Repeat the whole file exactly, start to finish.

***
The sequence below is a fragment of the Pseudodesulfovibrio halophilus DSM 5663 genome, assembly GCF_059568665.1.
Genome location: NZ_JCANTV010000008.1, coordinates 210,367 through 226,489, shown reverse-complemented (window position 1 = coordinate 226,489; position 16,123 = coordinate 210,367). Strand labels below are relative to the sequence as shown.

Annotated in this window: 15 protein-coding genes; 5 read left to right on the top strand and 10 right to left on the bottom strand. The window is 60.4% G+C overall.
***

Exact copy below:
The sequence below is a fragment of the Pseudodesulfovibrio halophilus DSM 5663 genome, assembly GCF_059568665.1.
Genome location: NZ_JCANTV010000008.1, coordinates 210,367 through 226,489, shown reverse-complemented (window position 1 = coordinate 226,489; position 16,123 = coordinate 210,367). Strand labels below are relative to the sequence as shown.

Annotated in this window: 15 protein-coding genes; 5 read left to right on the top strand and 10 right to left on the bottom strand. The window is 60.4% G+C overall.